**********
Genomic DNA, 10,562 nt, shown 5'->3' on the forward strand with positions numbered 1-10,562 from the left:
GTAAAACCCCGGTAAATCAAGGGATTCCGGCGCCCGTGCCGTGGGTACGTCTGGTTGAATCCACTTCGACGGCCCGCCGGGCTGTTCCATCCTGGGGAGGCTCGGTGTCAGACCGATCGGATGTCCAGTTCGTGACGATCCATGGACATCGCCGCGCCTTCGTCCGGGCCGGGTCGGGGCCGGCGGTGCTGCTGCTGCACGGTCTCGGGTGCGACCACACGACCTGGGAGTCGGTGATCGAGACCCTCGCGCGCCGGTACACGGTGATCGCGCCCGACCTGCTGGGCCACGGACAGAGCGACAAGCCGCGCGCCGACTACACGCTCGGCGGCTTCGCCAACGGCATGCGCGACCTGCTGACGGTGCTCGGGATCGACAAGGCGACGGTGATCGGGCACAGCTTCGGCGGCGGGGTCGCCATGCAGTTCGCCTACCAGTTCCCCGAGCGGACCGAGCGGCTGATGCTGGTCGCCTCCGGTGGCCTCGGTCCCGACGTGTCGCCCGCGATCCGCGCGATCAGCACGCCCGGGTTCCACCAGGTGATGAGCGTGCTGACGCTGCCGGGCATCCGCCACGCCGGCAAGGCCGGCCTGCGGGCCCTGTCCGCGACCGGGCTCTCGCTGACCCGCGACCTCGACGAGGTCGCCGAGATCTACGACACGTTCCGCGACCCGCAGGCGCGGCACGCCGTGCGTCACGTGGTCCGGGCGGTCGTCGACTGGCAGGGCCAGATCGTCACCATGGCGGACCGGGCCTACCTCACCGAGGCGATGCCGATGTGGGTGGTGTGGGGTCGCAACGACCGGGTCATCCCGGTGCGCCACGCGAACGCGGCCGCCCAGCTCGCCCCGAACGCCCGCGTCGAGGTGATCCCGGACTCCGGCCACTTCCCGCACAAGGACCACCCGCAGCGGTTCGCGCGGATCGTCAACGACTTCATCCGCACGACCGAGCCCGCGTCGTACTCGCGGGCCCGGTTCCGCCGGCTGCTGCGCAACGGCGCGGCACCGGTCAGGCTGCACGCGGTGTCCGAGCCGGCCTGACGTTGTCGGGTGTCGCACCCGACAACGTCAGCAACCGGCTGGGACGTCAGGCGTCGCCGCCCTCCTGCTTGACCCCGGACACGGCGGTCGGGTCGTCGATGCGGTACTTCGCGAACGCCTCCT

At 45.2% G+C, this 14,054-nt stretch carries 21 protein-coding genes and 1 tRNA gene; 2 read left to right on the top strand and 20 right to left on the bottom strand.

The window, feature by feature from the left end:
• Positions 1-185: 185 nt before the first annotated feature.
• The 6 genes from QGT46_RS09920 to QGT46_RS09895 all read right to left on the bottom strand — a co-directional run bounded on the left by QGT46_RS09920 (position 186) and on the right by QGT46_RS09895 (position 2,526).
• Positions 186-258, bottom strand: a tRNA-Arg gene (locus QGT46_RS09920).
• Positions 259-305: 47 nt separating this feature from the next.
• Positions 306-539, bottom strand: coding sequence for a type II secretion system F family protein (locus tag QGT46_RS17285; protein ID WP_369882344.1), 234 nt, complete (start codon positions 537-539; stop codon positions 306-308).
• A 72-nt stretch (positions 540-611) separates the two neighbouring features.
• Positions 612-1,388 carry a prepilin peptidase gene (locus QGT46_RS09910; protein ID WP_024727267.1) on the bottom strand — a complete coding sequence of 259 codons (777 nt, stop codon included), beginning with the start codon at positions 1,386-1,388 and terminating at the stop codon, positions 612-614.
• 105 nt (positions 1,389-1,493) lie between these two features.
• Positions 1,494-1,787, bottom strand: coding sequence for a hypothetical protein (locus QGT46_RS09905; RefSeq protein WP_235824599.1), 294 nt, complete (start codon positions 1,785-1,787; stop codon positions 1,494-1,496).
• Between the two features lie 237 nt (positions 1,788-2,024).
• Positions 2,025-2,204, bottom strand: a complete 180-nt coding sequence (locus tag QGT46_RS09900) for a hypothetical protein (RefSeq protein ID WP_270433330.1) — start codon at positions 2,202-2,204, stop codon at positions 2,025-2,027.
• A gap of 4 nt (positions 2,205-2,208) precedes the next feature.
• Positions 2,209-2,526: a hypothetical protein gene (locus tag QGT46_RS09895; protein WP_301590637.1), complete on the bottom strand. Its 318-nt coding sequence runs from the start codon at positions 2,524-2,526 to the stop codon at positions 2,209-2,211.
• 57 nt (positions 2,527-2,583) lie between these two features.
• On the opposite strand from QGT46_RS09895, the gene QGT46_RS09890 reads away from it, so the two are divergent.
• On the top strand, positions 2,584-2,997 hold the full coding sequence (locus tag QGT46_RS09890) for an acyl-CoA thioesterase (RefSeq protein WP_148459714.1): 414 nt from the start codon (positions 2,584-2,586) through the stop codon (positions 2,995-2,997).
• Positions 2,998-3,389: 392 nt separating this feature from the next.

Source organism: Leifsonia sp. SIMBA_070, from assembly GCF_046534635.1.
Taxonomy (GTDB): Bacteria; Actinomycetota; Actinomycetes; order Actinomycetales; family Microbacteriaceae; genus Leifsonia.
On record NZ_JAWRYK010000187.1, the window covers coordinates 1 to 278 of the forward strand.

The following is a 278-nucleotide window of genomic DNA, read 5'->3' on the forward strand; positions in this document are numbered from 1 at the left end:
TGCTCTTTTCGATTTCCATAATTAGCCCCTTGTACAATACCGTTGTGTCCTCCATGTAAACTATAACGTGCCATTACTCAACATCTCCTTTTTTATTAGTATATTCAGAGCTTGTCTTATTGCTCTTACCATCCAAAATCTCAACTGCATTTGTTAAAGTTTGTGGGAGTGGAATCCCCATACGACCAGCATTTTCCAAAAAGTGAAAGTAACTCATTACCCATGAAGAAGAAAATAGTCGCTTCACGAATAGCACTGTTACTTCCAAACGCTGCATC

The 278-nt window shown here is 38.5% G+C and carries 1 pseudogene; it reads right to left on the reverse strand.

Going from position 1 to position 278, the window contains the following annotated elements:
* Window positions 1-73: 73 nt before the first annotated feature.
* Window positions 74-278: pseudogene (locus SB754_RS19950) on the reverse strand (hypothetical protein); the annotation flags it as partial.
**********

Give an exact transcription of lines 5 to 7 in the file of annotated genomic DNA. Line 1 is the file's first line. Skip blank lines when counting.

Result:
• Positions 1-185: 185 nt before the first annotated feature.
• The 6 genes from QGT46_RS09920 to QGT46_RS09895 all read right to left on the bottom strand — a co-directional run bounded on the left by QGT46_RS09920 (position 186) and on the right by QGT46_RS09895 (position 2,526).
• Positions 186-258, bottom strand: a tRNA-Arg gene (locus QGT46_RS09920).